Local Statement for Miami, FL

Hurricane Dorian Storm Track
Issued at 522 PM EDT Sat Aug 31 2019
WTUS82 KMFL 020910

Hurricane Dorian Local Statement Advisory Number 36
National Weather Service Miami FL  AL052019
510 AM EDT Mon Sep 2 2019

This product covers South Florida

**Powerful Hurricane Dorian Over the Northern Bahamas**


    - The Tropical Storm Watch has been upgraded to a Tropical Storm 
      Warning for Inland Palm Beach

    - A Tropical Storm Warning and Hurricane Watch are in effect for 
      Metro Palm Beach
    - A Tropical Storm Warning is in effect for Inland Palm Beach
    - A Storm Surge Warning, Tropical Storm Warning, and Hurricane 
      Watch are in effect for Coastal Palm Beach
    - A Tropical Storm Watch is in effect for Coastal Broward, 
      Glades, and Metro Broward

    - About 110 miles east of West Palm Beach FL or about 140 miles 
      east-northeast of Miami FL
    - 26.6N 78.2W
    - Storm Intensity 165 mph
    - Movement West or 270 degrees at 1 mph


Extremely dangerous Hurricane Dorian, a Category 5 system, is over
Grand Bahama this morning. Dorian should move closer to the Florida
east coast later today into Tuesday. While the center of Dorian is
forecast to remain offshore of southeast Florida, periods of tropical
storm force winds are expected over Palm Beach County from this
morning into Tuesday night, with the greatest chances over the eastern
portion of the county. Also, there is a reasonable risk of hurricane
force winds in coastal and metro Palm Beach County between tonight and
Tuesday evening. A reasonable risk of tropical storm force winds also
continues for eastern Broward and Glades Counties, as well as Lake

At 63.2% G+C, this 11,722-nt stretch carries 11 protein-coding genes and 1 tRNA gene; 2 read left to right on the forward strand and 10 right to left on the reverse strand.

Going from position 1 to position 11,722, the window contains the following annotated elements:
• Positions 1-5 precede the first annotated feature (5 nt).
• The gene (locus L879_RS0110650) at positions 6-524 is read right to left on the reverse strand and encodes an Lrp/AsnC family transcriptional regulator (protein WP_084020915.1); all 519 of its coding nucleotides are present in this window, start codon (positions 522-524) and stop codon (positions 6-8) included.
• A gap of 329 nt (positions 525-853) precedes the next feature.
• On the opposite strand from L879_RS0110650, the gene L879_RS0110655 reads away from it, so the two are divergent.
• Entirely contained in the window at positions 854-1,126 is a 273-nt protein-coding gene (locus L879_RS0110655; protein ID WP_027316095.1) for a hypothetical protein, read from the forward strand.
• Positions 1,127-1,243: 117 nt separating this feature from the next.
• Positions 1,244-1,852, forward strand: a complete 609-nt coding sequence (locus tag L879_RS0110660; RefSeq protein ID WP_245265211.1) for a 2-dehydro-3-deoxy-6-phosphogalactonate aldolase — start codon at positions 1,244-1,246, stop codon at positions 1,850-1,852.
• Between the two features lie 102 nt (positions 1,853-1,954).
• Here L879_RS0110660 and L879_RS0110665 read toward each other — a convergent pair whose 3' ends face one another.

Okeechobee, with occasional tropical storm force wind gusts possible
for all areas today into Tuesday night.

The threat of life-threatening storm surge exists along the Palm Beach
County coast today through the middle of this week, where a storm
surge of 3 to 5 feet above ground level is expected somewhere within
surge prone locations north of Lake Worth. South of Lake Worth to Boca
Raton, a storm surge of 2 to 4 feet above ground level is possible.
These surge values are based on either the storm tracking a little
closer to the coast, or due to wave action. Coastal sections of
Broward County could also experience storm surge of 1 to 2 feet above
ground level today through the middle of this week.

Due to Dorian's close proximity to the Florida east coast, small
shifts in the track of the hurricane would bring substantial changes
in expected impacts. Residents and visitors in South Florida should
continue to monitor the progress of Hurricane Dorian. Preparations
should continue in the watch and warning areas, and please follow the
advice of local officials, including any evacuation orders. 

Regardless of the eventual track of Dorian, major marine and beach
impacts are expected along the entire Southeast Florida coast. A